Children are at an increased risk for pedestrian injury and death because the traffic rules and risks often exceed their cognitive, developmental, behavioral, physical, and sensory abilities, according to the National SAFE KIDS Campaign. In addition, parents and caregivers often overestimate their child's traffic skills.
One specific age group, ages 1 to 2, is at increased risk for non-traffic related pedestrian injuries, such as when a car backs up in the driveway, parking lot, or on sidewalks.
Unfortunately, injuries sustained by child pedestrians are often severe.
Where do most child pedestrian injuries and deaths occur?Many child pedestrian deaths occur in the evenings when visibility may be reduced. Areas that pose an increased risk of injury or death as a child pedestrian, according to the National SAFE KIDS Campaign, include the following:
- high traffic areas
- areas with a high number of parked vehicles on street
- areas with higher posted speed limits
- areas with no divided highways
- areas with few pedestrian-control devices, such as crosswalk signals
- locations that lack designated play areas
- residential areas
- straight, paved, dry roads
How do I keep my child safe as a pedestrian?To help prevent your child from getting hurt as a pedestrian, the National SAFE KIDS Campaign recommends the following tips:
- Children under age 10 should not be allowed to cross streets by themselves.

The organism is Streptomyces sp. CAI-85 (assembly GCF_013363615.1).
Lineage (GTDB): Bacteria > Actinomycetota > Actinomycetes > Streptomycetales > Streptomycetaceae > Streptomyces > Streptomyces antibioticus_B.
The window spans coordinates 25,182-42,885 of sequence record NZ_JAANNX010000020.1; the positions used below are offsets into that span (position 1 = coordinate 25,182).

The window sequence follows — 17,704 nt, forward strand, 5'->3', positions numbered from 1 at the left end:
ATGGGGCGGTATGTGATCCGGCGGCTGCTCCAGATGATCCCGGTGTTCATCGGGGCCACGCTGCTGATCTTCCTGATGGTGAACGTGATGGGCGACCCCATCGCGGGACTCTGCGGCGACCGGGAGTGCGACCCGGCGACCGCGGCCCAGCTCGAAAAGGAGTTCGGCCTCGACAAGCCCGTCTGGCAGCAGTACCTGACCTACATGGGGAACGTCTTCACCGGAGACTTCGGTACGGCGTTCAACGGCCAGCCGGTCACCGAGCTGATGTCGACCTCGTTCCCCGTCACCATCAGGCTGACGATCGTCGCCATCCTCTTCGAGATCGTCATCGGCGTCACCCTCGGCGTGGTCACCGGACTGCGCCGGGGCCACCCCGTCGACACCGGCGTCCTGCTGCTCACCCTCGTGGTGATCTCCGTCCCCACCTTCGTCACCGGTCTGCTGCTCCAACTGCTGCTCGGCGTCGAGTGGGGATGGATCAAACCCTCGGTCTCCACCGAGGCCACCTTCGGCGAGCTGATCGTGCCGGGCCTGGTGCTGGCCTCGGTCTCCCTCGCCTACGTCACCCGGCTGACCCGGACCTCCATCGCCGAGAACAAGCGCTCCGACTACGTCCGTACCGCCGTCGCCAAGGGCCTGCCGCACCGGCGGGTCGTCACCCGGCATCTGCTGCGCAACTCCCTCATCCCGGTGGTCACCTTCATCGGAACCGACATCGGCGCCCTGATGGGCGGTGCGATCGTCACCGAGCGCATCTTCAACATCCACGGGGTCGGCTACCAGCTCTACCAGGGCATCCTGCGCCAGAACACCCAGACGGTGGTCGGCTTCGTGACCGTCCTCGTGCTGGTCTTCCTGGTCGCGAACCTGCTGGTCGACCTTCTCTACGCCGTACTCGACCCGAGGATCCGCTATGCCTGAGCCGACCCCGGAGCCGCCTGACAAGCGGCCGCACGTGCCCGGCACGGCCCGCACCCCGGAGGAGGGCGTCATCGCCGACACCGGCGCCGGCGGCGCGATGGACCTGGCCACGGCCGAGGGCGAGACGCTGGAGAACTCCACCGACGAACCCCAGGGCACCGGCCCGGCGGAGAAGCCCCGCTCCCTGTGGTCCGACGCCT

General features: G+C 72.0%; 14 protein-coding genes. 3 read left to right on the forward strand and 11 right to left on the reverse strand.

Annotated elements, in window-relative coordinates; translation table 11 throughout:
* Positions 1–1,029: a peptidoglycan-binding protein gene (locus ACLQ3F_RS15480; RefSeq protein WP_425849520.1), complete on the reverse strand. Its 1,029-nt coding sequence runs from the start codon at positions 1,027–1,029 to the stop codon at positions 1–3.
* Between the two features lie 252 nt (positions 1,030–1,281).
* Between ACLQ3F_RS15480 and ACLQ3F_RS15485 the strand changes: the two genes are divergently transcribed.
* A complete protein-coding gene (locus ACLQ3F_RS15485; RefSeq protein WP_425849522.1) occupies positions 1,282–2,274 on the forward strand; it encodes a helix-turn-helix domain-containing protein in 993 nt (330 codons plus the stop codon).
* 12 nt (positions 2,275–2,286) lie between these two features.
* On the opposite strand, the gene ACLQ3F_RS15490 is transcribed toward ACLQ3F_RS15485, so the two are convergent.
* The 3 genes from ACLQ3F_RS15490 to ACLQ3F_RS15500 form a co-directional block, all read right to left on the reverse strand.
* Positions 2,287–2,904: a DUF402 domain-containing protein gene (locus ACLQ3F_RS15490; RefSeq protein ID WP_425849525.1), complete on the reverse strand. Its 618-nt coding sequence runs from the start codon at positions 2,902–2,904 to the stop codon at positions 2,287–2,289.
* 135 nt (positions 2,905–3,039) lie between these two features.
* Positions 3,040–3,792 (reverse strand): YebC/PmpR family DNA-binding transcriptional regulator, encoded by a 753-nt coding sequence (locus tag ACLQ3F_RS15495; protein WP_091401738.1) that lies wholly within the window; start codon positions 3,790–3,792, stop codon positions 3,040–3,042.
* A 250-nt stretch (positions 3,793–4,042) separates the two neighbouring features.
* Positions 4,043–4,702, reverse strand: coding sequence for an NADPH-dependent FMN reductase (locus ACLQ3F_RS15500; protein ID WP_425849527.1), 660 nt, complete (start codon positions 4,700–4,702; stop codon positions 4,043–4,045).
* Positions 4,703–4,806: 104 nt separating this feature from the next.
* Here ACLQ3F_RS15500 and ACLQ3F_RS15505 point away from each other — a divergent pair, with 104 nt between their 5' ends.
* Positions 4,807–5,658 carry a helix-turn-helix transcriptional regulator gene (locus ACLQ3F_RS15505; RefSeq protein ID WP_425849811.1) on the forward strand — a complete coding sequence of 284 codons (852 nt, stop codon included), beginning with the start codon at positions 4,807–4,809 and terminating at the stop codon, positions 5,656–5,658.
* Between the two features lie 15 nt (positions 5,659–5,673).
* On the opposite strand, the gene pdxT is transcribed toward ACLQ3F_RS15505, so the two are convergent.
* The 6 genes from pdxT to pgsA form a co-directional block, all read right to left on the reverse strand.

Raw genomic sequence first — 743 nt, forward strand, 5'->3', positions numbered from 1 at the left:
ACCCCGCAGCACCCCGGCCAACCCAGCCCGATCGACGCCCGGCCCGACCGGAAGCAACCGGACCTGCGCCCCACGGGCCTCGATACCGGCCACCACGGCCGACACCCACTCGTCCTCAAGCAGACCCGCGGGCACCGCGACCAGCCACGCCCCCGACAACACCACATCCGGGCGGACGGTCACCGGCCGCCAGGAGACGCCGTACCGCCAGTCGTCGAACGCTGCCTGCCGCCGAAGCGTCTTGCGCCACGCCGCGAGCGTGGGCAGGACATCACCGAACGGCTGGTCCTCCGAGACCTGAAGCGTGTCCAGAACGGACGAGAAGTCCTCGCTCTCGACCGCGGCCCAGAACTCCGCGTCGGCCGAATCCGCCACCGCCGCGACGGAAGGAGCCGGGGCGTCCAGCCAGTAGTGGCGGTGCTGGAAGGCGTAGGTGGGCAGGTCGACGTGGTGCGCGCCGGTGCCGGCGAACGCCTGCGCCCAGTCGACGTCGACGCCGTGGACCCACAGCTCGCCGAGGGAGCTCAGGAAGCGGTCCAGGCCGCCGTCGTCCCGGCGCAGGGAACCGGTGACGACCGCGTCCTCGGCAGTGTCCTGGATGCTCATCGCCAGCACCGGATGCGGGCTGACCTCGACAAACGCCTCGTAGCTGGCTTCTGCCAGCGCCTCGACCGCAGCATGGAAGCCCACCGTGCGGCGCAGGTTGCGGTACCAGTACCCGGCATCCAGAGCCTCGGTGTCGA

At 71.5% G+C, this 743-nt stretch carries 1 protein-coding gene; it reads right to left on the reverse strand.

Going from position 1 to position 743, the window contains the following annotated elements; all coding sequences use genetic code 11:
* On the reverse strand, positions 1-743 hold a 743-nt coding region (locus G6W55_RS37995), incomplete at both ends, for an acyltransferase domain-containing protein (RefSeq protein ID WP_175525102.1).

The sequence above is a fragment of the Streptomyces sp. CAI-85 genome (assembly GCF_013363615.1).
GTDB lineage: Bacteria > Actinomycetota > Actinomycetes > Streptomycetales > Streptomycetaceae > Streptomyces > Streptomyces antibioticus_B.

- Teach proper pedestrian behavior by modeling pedestrian behavior correctly, such as crossing at street corners, using traffic signals and crosswalks when available, and making eye contact with drivers before crossing.
- Teach children to look LEFT, RIGHT, and then LEFT again when crossing a street, and to continue looking around when crossing.
- Teach children that seeing the driver in a vehicle does not mean that the driver can see them.
- Never allow children to run into the street.
- Do not allow children to play in driveways, unfenced yards, streets, or parking lots.
- When walking along a street with no sidewalks, teach children to walk facing oncoming traffic, as far left as possible.
- At dawn and dusk, children should wear retroreflective materials and carry flashlights.
- Teach children to cross the street at least 10 feet in front of a school bus.
- Children should wait for adults on the same side of the street where the school bus loads and unloads.
The information on this Web page is provided for educational purposes. You understand and agree that this information is not intended to be, and should not be used as, a substitute for medical treatment by a health care professional. You agree that Lucile Salter Packard Children's Hospital is not making a diagnosis of your condition or a recommendation about the course of treatment for your particular circumstances through the use of this Web page. You agree to be solely responsible for your use of this Web page and the information contained on this page. Lucile Salter Packard Children's Hospital, its officers, directors, employees, agents, and information providers shall not be liable for any damages you may suffer or cause through your use of this page even if advised of the possibility of such damages.